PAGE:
Long to become an off-grid winter expert like the cast of ‘Mountain Men’? Looking to elevate your next snowy trail hike or camping trip? Take things up a notch with this selection of outdoor gear. The mountains are calling.

HISTORY recommends products that our editors think you’ll like, and if you buy something through our links HISTORY may get a small share of the revenue. Prices may fluctuate.


Whether you’re navigating wintry backwoods terrain, looking for a quad-burning workout or simply out to enjoy a scenic stroll through the fluffy stuff, that’s not only a warm knit hat, but also features a built-in headlamp with two modes—white light or flashing red and blue lights—so you can see and be seen in the dark. Washable. $9, Amazon


You don’t have to be a lumberjack the likes of Paul Bunyan to know the value of a good axe when you’re mountain-bound. This sleek 17.5-inch Gerber Freescape hatchet features a durable forged-steel head and composite handle, making it easy to use without a lot of hand strain. Babe the Blue Ox not included. $45.50, Amazon


Building a fire on a cold mountain night can make the difference between a comfortable campsite and the possibility of frostbite or hypothermia. If you can rub two sticks together to start a fire, well—more power to ya. For the rest of us, we’ll rely on the Zippo Emergency Fire Kit, which includes five lightweight paraffin wax-coated cotton tinders, a Zippo flint-wheel lighter and a water-resistant, floatable case. $9, Amazon


Winter rule No. 1? Don’t leave home without a hat. This chocolate-brown Stetson “Pawnee” fur-felt cowboy hat is a classic, durable, American-made style with a brown leather concho-adorned band. Bonus: a fabric moisture-wicking sweatband to keep you feeling as cool as you look. $156-$203, depending on the seller, Amazon


If there’s one thing we don’t want to sacrifice—like, ever—it’s a hot-cooked meal. So, the MSR PocketRocket 2 folding-canister backpacking stove is a must in our adventure kit. Easy to use and able to boil a liter of water in less than four minutes, it’s ultra lightweight (2.6 oz.), compact (2 x 2 x 3 in.) and works with a variety of pot sizes. Dinner is served. $45, Amazon


You don’t …read more


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Four Works of Nazi-Looted Art Identified and Returned to Jewish Family

September 18, 2018 in History

By Becky Little

The drawings were in the stash of Hildebrand Gurlitt, the head buyer for Adolf Hitler’s planned Führermuseum.

Adolf Hitler is shown looking at a tiara and a sculpture of Napoleon Bonaparte during his visit of an art exhibition. Rudolf Hess stands in the background.

Germany has .

Only a few pieces from Cornelius’ stash have been returned to the heirs of the artworks’ original owners. Now, the four Deutsch de la Meurthe drawings have also been restituted to the family’s heirs. With the family’s approval, these drawings by Charles-Dominique-Joseph Eisen, Augustin de Saint Aubin and Anne Vallayer-Coster are on display until January 2019 at the Gropius Bau museum in Berlin, along with other pieces from the famous Gurlitt stash.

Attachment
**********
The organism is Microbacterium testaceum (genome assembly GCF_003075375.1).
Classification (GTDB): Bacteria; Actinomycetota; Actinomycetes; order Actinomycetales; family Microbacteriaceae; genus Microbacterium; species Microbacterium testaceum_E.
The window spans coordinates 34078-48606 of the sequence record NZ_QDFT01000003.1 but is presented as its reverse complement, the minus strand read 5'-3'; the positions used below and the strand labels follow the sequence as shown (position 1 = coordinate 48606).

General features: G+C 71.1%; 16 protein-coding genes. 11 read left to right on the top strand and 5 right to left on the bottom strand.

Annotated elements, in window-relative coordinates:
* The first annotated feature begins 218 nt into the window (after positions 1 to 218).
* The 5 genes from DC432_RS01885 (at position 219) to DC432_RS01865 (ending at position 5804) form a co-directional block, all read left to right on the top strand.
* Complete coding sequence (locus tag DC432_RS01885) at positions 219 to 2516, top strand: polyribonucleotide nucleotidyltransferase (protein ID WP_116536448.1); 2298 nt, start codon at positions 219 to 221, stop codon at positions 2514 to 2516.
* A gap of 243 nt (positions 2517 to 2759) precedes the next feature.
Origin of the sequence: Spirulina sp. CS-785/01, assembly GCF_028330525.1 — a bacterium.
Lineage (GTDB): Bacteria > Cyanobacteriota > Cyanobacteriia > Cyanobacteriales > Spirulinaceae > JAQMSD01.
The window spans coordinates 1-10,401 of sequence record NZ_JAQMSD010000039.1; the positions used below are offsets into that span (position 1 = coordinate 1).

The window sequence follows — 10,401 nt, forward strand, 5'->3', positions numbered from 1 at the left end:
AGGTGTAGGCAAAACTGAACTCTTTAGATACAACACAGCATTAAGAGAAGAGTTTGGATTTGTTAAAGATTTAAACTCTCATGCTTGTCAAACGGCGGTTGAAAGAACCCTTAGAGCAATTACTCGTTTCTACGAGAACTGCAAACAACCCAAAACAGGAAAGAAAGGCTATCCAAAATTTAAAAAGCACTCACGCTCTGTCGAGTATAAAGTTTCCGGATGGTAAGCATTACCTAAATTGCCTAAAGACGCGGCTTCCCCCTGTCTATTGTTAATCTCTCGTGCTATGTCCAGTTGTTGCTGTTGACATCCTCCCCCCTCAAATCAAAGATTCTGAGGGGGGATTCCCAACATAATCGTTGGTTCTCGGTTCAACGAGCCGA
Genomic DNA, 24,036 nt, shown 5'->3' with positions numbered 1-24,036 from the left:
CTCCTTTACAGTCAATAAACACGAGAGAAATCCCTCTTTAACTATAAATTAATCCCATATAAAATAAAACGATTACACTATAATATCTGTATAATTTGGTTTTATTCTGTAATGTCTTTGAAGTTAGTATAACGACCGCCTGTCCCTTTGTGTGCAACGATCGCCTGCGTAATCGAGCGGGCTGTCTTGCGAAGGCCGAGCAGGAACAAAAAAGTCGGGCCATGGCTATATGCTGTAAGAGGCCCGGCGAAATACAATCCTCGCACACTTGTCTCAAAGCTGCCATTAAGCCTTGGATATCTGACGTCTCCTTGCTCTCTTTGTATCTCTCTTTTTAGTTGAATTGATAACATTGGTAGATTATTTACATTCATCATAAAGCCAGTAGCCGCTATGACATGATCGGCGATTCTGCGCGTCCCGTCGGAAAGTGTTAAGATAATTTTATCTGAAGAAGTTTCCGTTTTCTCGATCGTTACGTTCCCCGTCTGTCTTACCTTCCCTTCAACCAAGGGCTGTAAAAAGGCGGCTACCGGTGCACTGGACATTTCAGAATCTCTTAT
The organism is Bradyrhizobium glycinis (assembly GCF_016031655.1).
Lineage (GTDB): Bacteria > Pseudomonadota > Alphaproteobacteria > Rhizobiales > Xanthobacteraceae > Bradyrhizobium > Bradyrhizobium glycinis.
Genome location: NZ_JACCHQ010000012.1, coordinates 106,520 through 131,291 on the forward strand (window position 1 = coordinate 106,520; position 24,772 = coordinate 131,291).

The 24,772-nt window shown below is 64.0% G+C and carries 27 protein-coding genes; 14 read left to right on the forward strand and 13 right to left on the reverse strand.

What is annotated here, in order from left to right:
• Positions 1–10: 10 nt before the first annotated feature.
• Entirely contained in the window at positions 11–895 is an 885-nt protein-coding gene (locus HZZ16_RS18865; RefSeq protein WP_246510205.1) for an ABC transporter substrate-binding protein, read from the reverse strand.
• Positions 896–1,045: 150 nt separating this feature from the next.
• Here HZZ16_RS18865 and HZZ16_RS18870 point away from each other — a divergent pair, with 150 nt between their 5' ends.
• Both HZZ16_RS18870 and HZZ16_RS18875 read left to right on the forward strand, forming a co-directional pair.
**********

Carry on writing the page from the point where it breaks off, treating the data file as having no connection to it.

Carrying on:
…read more


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Expect Kavanaugh Hearing to Be Inconclusive, Circus-Like

September 18, 2018 in Economics

By Ilya Shapiro

Ilya Shapiro

It’s fine for the Senate to drill down into the allegation
against Brett Kavanaugh, but the hearing now scheduled for Monday
will hardly accomplish anything. Even if Christine Blasey Ford
testifies, what we’ll likely be left with is a she-said, he-denied
that’ll put us no further than when this 11th-hour bombshell

What we’ll likely be left
with is a she-said, he-denied that’ll put us no further than when
this 11th-hour bombshell dropped.

Unlike Anita Hill’s case against Clarence Thomas, which arose
out of a longtime working relationship, here the accuser can’t
recall facts that are key to establishing her claim, while the
accused has issued a categorical denial: not simply that he didn’t
do it, but, according to Sen. Orrin Hatch, R-Utah, that he wasn’t
even at a party like the one Ford described.

It’s certainly possible that, under oath, Kavanaugh will change
his story, but this is exceedingly unlikely given that he chooses
his words carefully and had time to ponder his statements.

Senators will have to proceed with the same information they
have now, weighing the claim’s veracity against the politically
suspect circumstances in which it arose. They’ll also have to
consider Kavanaugh’s exemplary adult life, as attested to by
copious character statements.

To be frank, few senators’ votes are likely to change. Susan
Collins – the moderate Maine Republican whose vote is key – has
already expressed frustration at the process by which the
allegation came to light, with Judiciary Committee ranking member
Dianne Feinstein, D-Calif., discounting the allegation until pressed by colleagues last week.

Of course, the Democratic senators running in red states may
seize on this issue as providing just enough political wiggle room
to justify a no vote. We may thus see a completely party-line vote
to seat a Supreme Court justice.

That would mark a further rift in our nation’s political fabric.
Regardless, there can be no winners. After a presumptively
inconclusive (if not pointless and circus-like) hearing, it will be
time for the Senate to vote – and let the political chips fall
where they may.

Ilya Shapiro
is a senior fellow in constitutional studies at the Cato Institute. …read more

Source: OP-EDS